It’s 6 p.m. on a Saturday and we’re dressed in “nice dinner out” clothes. On the deck of Josh Henderson’s Laurelhurst restaurant Saint Helens Café (3600 N.E. 45th St., 775-7050), however, we’re surrounded almost entirely by cyclists in their riding gear. That’s because the restaurant backs into the Burke-Gilman Trail; it’s a beautiful evening, and the Spandex crowd is rewarding itself with a beer or an early supper.
While the bucolic trail is on one side, the front of the restaurant faces Northeast 45th Street, and the whoosh of traffic at times is distracting. Fortunately, though, the food and the overall ambience more than make up for that minor annoyance.
St. Helens Café is a rather misleading name. It’s not actually a cafe, though it does offer daily breakfast, lunch, and weekend brunch. The two-story, all-wood exterior attaches to another new Henderson outpost, Great State Burger. Diners head right instead, up the stairs, and enter a long narrow room that’s half bar, half seating area, divided by a metal shelving structure with window-like cutouts, some of which contain lovely decorative patterns made of wood, while others act as shelves for blooming green plants. The effect is both charming and modern. The dining side features a banquette in an arresting and rich citrine-yellow that runs the length of the restaurant and butts up to white and gray marble tabletops. Other seating is white with blue polka dots and vice versa, also paired with marble tables. The bar is a long slab of marble as well, the floors hardwood, the ceiling wooden and lofty, and the walls a clean, fresh white.
Outside feels a little like a mini-version of Westward, minus the water, with its blue-and-white theme (the chairs and tables alternate between those two colors), the striped umbrellas, and additional seating around a small fire pit. And while there’s no nautical decor, there’s still a level of detail and originality that makes restaurants from Henderson’s Huxley Wallace Collective, to my mind, truly lovely and unique. Here it manifests itself in the gold cutlery, which sparkles in the sunlight; the delicate, unusual shape of the wineglasses, with a thin, gold rim; the vintage dishware that looks like it belongs in a small bistro in the south of France. And France is indeed the predominant theme here—though with Henderson’s own spin.
Take the room-temperature Niçoise salad from the menu’s Smaller Plates section. It’s one of a few items, including the burger, that is always available, at brunch, lunch, or dinner. Traditionally served with tuna, here it comes with smoked black cod—two sizable orbs of it, flaky to the fork and perfectly suited to the other elements, including fingerling potatoes, quartered cherry tomatoes oozing with summery sweetness, crunchy haricots verts, and frisée. It’s tossed in the lightest bit of red-wine vinaigrette, just enough to gloss the elements. Besides tuna, it’s also missing the black olives and hard-boiled eggs of a typical Niçoise, and I loved this version even better for its fresher, less astringent taste. I would have liked a little more frisée, however; there are just a few pieces of it, more a garnish than an ingredient.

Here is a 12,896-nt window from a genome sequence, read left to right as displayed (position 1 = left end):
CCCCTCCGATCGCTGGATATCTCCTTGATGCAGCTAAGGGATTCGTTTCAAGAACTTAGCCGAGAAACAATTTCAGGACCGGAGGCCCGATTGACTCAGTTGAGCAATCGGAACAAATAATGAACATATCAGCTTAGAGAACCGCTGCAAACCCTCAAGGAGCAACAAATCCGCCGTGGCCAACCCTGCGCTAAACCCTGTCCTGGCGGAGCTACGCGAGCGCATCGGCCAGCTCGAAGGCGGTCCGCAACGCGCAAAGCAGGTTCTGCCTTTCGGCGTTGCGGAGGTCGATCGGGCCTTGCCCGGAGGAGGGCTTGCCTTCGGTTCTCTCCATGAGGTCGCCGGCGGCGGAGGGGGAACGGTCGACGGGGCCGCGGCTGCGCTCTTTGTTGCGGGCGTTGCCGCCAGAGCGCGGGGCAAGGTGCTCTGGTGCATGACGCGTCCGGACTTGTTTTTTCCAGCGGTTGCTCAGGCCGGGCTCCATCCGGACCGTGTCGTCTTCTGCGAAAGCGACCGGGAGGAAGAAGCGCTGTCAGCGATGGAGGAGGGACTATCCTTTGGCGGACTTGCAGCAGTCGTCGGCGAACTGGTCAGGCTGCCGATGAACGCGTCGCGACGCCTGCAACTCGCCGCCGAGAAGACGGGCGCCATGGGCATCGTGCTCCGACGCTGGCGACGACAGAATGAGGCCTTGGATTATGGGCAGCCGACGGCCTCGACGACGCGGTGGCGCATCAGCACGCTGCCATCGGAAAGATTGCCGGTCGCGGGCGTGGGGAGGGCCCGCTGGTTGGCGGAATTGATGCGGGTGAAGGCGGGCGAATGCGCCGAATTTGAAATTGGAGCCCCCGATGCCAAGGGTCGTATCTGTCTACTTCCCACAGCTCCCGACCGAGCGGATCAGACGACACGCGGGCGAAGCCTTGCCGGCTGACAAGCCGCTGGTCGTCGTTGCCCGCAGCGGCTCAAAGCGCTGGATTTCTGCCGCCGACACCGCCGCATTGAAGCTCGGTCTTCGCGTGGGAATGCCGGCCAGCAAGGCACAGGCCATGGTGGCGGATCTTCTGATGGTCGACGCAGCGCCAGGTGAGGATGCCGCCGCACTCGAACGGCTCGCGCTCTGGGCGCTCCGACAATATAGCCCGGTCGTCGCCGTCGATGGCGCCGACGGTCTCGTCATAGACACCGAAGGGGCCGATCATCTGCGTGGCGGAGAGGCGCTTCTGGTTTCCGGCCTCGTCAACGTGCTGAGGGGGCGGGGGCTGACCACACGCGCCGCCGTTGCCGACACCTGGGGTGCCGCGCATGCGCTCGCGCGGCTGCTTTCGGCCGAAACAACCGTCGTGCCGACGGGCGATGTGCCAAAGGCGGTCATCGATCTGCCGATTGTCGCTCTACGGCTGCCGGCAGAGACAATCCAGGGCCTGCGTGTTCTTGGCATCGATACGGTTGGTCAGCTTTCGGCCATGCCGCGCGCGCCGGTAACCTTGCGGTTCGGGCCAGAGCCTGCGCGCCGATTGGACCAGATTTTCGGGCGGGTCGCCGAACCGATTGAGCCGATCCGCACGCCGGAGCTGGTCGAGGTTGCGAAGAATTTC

The spring pasta is another expertly constructed and superb-tasting dish—from the Larger Plates section. Again, the kitchen plays with the concept of a mainstay, this time making a stop in Italy for spaghetti carbonara. The housemade pasta, which has that hard-to-achieve al dente bite, comes with flavorful strips of wild mushrooms, English peas that border on marble-size, watercress, and pecorino. A raw egg tops it off and, when mixed in, brings that lush mouthfeel without compromising the vibrancy of the seasonal goodies. Fittingly, this version has no bacon, which would overpower it. There is, however, a healthy dose of black pepper, which brought a brilliant blast to the mellow meal. For an extra $7 on top of the very reasonable $18 (we had leftovers for lunch the next day), you could add King crab, but I wouldn’t advise it; it’s just too perfect as it is.
The crispy pan-roasted chicken is on point as well. Half of a Mad Hatcher Farms chicken comes cut into moist pieces and topped with a salsa verde that isn’t at all spicy, but rather abundant with fines herbes—that canonical French mixture that includes parsley, chives, tarragon, and chervil. In this one, I detected the tarragon perhaps the most strongly, and I was reminded of its enigmatic flavor, both woodsy and soapy. Raw radishes garnish the dish, and a side of puréed watercress, which resembles the salsa verde in color and texture, brings a piquant, vegetal little gift.
The St. Helens Chuck Roast was a delightful surprise as well. The chef works magic with this cheap cut, which shines like a new penny with its sheen of golden-reddish demi-glace. Cut into it and, while it’s not obviously as tender as, say, a medium-rare ribeye, it’s far from dry. It’s neighbored by a side of mashed potatoes that bleed into a blur of black garlic crème fraiche—adding an almost truffle-like earthy decadence.
This ranks up there with one of my best meals of 2016, and it reiterates to me how masterful Josh Henderson is at creating signature spaces with superlative food—and how much of a gift he is to Seattle’s growing culinary scene, giving it a makeover that still respects the integrity of the city and the Pacific Northwest. When I walk into a Huxley Wallace restaurant, there’s usually an initial trepidation of “Has he taken it too far?”, which is quickly subdued by the stylish, thoughtful design and well-tuned details that prevent it from going kitsch. He’s ramped up a lot lately, and while I haven’t yet tried Scout in the Thompson hotel or Bar Noroeste in South Lake Union, I’m hopeful that this restaurateur won’t spread himself too thin, but will continue to offer neighborhood treasures that play with ethnic flavors under a Pacific Northwest (striped) umbrella.